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The crazy thing did work—for a while. My mission to make her happy was deep and active. I thought of birthday presents months in advance—hang gliding, piloting a small plane, clothes she had coveted. I ordered her favorite wine by the case, got tickets to her favorite symphony. With all my heart, I listened to everything she said. Together we cooked, we traveled, we played scrabble after dinner. We created our private family culture with its private jokes, made-up words, and rituals. We chose names for the child we would have. We raised a puppy. She stood by me through my cancer surgery; I supported her in her battle with depression. We were elated by each other’s successes; we felt each other’s frustrations as if they were our own. We loved one another. We were a family.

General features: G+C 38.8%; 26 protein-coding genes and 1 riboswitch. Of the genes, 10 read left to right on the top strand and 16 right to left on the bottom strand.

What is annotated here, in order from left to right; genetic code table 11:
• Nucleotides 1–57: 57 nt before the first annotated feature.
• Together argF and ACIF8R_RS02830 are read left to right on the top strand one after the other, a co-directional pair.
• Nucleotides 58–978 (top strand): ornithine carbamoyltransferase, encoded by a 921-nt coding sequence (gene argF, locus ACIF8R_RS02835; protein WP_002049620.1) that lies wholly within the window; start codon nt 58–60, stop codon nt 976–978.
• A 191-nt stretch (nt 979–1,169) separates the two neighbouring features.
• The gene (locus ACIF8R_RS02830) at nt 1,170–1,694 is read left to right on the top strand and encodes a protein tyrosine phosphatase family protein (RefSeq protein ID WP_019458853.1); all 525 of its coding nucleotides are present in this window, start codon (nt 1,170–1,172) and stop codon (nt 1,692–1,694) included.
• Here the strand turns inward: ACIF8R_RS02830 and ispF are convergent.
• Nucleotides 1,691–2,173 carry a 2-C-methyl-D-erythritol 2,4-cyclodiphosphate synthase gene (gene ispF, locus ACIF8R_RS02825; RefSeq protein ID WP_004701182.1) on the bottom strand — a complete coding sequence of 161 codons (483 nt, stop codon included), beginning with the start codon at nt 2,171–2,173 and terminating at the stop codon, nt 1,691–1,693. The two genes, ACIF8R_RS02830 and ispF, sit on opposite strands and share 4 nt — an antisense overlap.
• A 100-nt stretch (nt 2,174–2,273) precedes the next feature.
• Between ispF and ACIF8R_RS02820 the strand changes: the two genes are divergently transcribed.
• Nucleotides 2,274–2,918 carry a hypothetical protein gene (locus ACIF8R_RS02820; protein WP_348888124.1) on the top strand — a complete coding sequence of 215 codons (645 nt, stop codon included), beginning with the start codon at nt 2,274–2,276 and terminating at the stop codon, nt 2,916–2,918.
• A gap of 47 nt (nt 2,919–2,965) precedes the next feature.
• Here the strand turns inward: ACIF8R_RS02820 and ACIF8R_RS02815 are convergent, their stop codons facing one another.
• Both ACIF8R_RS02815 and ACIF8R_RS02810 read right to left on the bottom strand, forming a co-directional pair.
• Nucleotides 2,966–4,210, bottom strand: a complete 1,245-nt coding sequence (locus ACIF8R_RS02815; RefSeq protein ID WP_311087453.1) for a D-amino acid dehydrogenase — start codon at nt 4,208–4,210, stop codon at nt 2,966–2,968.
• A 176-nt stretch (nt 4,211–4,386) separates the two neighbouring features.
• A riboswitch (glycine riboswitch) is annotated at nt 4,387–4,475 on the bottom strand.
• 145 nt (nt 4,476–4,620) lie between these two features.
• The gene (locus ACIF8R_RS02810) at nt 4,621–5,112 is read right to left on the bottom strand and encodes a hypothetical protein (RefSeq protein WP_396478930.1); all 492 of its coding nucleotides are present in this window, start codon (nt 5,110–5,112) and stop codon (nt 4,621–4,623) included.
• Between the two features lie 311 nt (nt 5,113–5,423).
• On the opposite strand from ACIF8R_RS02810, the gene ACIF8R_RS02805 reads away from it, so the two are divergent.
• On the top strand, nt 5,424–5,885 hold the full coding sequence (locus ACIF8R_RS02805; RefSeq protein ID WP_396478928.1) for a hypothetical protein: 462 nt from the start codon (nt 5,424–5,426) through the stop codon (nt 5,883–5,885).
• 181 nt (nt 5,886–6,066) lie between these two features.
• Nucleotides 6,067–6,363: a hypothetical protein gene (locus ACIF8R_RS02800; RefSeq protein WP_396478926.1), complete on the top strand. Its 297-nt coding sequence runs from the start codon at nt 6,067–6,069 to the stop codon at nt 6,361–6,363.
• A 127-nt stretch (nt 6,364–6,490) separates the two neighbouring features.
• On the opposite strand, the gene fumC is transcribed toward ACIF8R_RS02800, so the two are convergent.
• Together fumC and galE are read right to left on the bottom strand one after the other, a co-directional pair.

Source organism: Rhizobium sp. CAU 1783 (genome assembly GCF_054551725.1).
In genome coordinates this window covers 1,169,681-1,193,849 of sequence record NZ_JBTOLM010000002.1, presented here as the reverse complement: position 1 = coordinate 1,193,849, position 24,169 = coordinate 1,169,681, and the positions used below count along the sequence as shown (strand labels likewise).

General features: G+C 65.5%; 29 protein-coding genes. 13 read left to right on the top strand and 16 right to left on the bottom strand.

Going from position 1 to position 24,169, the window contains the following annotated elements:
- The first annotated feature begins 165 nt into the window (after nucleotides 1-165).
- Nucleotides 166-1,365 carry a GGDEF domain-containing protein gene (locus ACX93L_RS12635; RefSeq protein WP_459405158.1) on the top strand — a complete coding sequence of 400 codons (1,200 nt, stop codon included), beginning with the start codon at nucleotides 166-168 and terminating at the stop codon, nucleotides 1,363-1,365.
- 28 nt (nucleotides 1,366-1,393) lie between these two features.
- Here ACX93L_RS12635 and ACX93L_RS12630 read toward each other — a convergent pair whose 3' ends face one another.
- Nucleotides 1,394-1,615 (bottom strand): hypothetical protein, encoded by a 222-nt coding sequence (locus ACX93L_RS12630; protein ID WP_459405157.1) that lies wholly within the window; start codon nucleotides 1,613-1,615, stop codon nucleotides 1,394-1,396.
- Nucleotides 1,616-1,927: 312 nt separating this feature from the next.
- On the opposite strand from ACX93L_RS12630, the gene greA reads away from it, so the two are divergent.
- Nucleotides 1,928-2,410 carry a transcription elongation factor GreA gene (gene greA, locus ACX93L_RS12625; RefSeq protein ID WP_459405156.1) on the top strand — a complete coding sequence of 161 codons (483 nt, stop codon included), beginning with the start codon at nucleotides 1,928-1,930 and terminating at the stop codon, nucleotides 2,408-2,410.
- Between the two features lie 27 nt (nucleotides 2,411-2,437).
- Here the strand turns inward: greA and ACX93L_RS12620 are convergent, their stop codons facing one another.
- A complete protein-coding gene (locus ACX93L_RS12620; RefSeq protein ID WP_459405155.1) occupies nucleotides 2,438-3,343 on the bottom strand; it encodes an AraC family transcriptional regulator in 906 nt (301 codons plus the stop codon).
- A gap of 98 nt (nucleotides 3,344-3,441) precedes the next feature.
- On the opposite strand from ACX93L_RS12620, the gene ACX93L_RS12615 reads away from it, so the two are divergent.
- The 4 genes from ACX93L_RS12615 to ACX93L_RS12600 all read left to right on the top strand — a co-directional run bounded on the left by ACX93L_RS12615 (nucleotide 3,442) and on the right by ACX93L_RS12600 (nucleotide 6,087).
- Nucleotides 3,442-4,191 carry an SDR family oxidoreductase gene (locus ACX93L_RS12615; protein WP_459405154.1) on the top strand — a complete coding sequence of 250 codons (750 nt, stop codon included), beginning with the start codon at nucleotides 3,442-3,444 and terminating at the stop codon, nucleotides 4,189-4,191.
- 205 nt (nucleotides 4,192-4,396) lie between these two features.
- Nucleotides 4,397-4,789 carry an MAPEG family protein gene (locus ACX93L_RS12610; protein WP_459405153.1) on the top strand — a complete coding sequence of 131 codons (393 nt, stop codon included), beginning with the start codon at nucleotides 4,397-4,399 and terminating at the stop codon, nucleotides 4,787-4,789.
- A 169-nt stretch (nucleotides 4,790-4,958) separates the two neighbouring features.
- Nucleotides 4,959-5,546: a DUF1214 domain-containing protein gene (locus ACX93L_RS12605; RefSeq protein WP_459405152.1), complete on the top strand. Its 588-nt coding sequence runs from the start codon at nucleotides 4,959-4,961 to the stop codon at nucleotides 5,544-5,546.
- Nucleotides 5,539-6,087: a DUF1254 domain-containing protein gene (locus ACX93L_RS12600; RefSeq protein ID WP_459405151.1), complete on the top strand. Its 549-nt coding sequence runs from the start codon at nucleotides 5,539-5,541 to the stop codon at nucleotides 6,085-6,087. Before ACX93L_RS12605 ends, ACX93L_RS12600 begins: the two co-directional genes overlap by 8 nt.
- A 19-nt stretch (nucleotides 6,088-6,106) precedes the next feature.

A year into the marriage her romantic interest in me waned. One night when I told her over a candlelight dinner how beautiful she looked, she responded with irritation, “So am I supposed to say something romantic now, too?” More “ouch” moments followed, but I absorbed them as polluted streams are absorbed by a sea of love.

Eventually antidepressants smoothed out some of her rougher edges. But she had lost the bloom of romance for me, and no drug could restore that.

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Though she had spoken the most clichéd of break-up lines (“I love you but am not in love with you”), she said her lack of romantic feelings was not a deal-breaker for her, so I kept faith. I doubled my devotion to her happiness.